X-ray spectroscopy - The University of Sydney
Three microscope lenses point very closely to a section of Egyptian papyrus.

X-ray spectroscopy

Revealing the composition and structure of materials
The interaction of X-rays with matter results in characteristic energy absorption or emission spectra that can be used to identify and quantify the chemical composition, electronic structure, and physical properties of materials. Sydney Analytical offers a range of X-ray spectroscopic techniques.

X-ray and UV photoelectron spectroscopy

Photoelectron (or photoemission) spectroscopy measures the binding energies in a substance, which are characteristic of the chemical structure and molecular bonding. Using either X-ray (XPS) or ultraviolet light (UPS), this is a very sensitive technique for measuring the nature of surfaces.

This instrument, located in the Sydney Nanoscience Hub, is designed for surface and thin film characterisation. It is capable of both X-ray Photoelectron Spectroscopy (XPS) and Ultraviolet Photoelectron Spectroscopy (UPS) and provides information on elemental composition, oxidation states and electronic states.

A Thermo Scientific MAGCISTM dual mode ion beam enables depth profiling and surface cleaning using either a monatomic or gas cluster beam, while a patented dual beam flood source prevents sample charging enabling easy analysis of insulators.

The size of the x-ray beam can be adjusted from 30 – 400μm in 5μm increments and samples analysed as single points or lines. Chemical imaging is also available allowing distribution maps from 0.5 mm x 0.5 mm up to 3 mm x 3mm in size to be collected.

Specialised accessories include:

  • Tilt module – for the collection of angle-dependent XPS with depth resolution of ~ 3nm
  • Vacuum transfer module - enables surfaces and devices to be transferred from cleanrooms or PC labs to the instrument without exposure to surface contamination.

The EnviroESCA measures X-ray photoelectron spectra under near-ambient pressure (up to 50 mbar) for analysis of catalysts, liquids and liquid-solid interfaces.

X-ray fluorescence

The elemental composition of a specimen can be determined by the characteristic radiation emitted after the sample is excited by X-rays. X-ray fluorescence (XRF) spectroscopy provides quantitative information about the elemental composition of bulk samples, or (in the case of XRF microscopy) compositional variation across samples.

The PANalytical energy-dispersive X-ray fluorescence (XRF) bench-top spectrometer performs non-destructive analysis of elements from sodium to uranium, in concentrations from % down to ppm levels. This instrument is equipped with the Malvern Panalytical standardless Omnian calibration program and is specifically configured for the analysis of heavy metals.

The Bruker Tracer 5i is a handheld energy-dispersive XRF spectrometer, ideally suited for analyses both in the laboratory and in the field, and capable of analysing elements from Mg to U (variously % to ppm levels). The system is equipped with an internal camera, 3mm and 8mm collimators, and an automated internal wheel filter as well as a manual filter slot. Current calibrations include those for metals, ceramics and glass, with custom calibrations possible with the use of EasyCal software.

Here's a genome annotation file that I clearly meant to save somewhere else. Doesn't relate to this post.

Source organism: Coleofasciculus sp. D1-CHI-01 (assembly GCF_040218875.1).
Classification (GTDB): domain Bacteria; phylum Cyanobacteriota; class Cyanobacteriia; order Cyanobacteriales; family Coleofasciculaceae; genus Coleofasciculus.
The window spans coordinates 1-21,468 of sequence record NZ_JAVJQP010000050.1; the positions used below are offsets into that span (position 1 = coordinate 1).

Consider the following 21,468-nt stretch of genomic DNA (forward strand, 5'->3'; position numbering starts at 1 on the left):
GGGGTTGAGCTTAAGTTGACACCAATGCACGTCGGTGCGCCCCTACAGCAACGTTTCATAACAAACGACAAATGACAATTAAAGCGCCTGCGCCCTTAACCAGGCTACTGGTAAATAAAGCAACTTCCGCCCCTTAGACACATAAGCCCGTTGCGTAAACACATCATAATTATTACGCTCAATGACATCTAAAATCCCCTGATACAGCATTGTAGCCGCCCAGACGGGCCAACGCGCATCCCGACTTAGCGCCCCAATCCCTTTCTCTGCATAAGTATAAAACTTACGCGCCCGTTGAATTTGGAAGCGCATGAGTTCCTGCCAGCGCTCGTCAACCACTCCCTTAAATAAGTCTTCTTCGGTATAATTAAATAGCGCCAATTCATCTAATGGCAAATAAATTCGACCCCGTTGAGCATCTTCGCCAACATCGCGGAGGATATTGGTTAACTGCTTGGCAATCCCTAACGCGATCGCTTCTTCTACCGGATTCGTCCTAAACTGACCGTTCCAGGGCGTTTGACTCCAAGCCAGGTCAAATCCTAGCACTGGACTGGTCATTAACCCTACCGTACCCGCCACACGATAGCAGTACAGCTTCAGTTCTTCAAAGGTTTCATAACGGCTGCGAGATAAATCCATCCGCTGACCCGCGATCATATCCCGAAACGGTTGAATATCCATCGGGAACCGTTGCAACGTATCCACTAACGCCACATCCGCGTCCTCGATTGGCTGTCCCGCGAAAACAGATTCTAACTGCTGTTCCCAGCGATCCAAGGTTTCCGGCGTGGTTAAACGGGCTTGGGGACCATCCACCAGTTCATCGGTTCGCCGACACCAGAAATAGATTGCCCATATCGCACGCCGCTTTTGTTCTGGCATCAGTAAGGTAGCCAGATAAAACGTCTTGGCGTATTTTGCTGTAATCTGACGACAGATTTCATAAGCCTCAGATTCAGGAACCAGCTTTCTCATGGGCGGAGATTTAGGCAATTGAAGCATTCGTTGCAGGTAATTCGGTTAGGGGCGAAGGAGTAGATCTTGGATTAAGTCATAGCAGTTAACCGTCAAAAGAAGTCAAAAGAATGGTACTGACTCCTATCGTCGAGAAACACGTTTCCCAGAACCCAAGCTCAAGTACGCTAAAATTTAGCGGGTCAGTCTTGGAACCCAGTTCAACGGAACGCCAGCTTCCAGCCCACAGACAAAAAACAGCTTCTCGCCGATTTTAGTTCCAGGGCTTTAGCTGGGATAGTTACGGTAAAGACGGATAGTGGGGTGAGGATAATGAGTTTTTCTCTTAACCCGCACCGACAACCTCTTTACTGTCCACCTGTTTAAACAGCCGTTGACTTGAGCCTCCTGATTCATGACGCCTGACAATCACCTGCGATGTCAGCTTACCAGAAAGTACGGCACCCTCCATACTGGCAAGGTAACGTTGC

The Bruker ARTAX800 µ-XRF system is a portable energy-dispersive XRF spectrometer, with a 70 µm resolution, capable of both spot analyses and mapping. Elements from Na to U can be analysed (variously % to ppm levels) and a rotating measuring head enables analysis of a wide variety of samples without the need for contact, including samples too large to otherwise be analysed by conventional laboratory instruments and extremely small samples that require high resolution. Custom calibrations are possible with the use of EasyCal software.

The Rigaku SuperMini200 is a benchtop X-ray fluorescence (XRF) analyser that offers high sensitivity and accuracy. The SuperMini200 is capable of analysing elements ranging from oxygen to uranium, and features wavelength dispersive optics, a high-resolution detector and easy-to-use software.

  • xrFuse1 fusion furnace

This compact electric fusion machine is designed for the preparation of single glass discs for more accurate XRF measurements.

Our partners at ANSTO operate two XRF beamlines at the Australian Synchrotron (XRF and Nanoprobe), covering different X-ray energy ranges, sample conditions and spatial resolutions. We can provide advice on their suitability for your experiment and how to access them.

X-ray absorption and X-ray emission spectroscopy (XAS/XES)

X-ray absorption spectroscopy (XAS) probes how X-rays are absorbed by core electrons, revealing oxidation states and local atomic structure around selected elements. X-ray emission spectroscopy (XES) is effectively very-high energy resolution X-ray fluorescence (XRF), which can reveal oxidation state and ligand identity. 

Our partners at ANSTO operate three specialised X-ray absorption spectroscopy beamlines at the Australian Synchrotron (XAS, SXR and MEX) covering the full range of elemental absorption edges. We can provide advice on their suitability for your experiment and how to access them.


Sydney Analytical

  • Sydney Analytical maintains instruments in locations across the Camperdown / Darlington campus. Our principal locations are the Madsen Building (F09), Chemistry Building (F11), and Molecular Bioscience Building (G08), with satellite locations in the Sydney Nano Hub (A31) and the J03 Engineering Precinct Building. Our administration is in room 222, Madsen Building (F09), Camperdown Campus, University of Sydney.